Plant Bulbs for Spring Flowers Now
Updated: Mar 1, 2021
Debbie Roland, Master Gardener
One of my favorite flowers is the tulip but I have rarely had one grow well. Research shows that most parts of Texas don’t have the chilling requirements necessary to grow them. Bulbs that grow well are irises, day lilies, amaryllis, daffodils, rananculus, calla lilies and gladiola. Cannas are one of my favorites and actually grow from an eye root. They do well in the West Texas heat and range in size from 2’ to 6’ depending on which one you purchase. Be sure to read the package so that you get the height you need.
Since irises and cannas grow so well in our climate, gardeners are always digging them up to thin them out and are usually quite happy to share. Simply break apart the bulbs and plant according to directions below.
I made a recon run to one of the big box stores today to check on the availability of bulbs now. There were lots of daffodils available in a variety of colors, as well as crocus, leucojum, hyacinth, fritillaria, freesia, lilies in many colors (I purchased some that were so dark they are almost black), crocus and amaryllis. I also bought several packages of a “fragrant collection” which contains hyacinty pink surprise, hyacinth delft blue and muscari armeniacum.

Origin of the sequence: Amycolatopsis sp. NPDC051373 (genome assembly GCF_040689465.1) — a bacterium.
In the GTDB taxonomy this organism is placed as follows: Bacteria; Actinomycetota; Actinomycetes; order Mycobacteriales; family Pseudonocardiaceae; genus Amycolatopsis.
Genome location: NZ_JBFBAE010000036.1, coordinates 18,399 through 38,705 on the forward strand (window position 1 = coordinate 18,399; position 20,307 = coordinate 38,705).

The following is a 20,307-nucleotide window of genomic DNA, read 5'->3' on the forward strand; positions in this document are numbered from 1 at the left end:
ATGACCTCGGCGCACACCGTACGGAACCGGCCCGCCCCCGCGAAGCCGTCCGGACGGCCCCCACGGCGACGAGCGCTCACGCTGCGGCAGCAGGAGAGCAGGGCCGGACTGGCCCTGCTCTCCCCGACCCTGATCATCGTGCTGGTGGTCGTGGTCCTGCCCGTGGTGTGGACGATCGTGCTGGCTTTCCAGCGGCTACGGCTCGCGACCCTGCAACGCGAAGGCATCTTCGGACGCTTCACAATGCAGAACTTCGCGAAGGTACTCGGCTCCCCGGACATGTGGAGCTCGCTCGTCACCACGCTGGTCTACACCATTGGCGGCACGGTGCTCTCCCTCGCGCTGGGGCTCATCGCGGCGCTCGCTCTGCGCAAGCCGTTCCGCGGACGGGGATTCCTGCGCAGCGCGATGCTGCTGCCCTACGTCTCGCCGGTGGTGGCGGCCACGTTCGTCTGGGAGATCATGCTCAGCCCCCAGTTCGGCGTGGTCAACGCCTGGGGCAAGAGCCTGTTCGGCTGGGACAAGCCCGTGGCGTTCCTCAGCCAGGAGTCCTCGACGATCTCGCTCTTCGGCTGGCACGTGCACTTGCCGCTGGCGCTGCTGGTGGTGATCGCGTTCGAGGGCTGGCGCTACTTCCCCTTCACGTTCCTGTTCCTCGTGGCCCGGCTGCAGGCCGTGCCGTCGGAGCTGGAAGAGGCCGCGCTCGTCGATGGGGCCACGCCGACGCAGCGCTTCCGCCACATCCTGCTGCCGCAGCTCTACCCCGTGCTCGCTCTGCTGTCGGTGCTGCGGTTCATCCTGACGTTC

Bulbs are planted in the fall, show themselves in the spring and decline in the heat of summer. You will need an area that is full sun and that have plenty of room to multiple for many years.
Loosen the soil to at least 6”. Add bulb fertilizer as recommended on the package to the bottom of the planting hole and cover with 2” of soil. Plant the bulb root side down with the pointed end up. Water well, then add an inch of mulch to conserve moisture.
Heads up for the vegetable gardeners: Also available were potatoes, onions and garlic. It is time to plant those as well.
If you have questions, please call the AgriLife office in Odessa at 498-4071 or in Midland at 686-4700 for more gardening information. Additional information is available at https://aggie-horticulture.tamu.edu and westtexasgardening.org.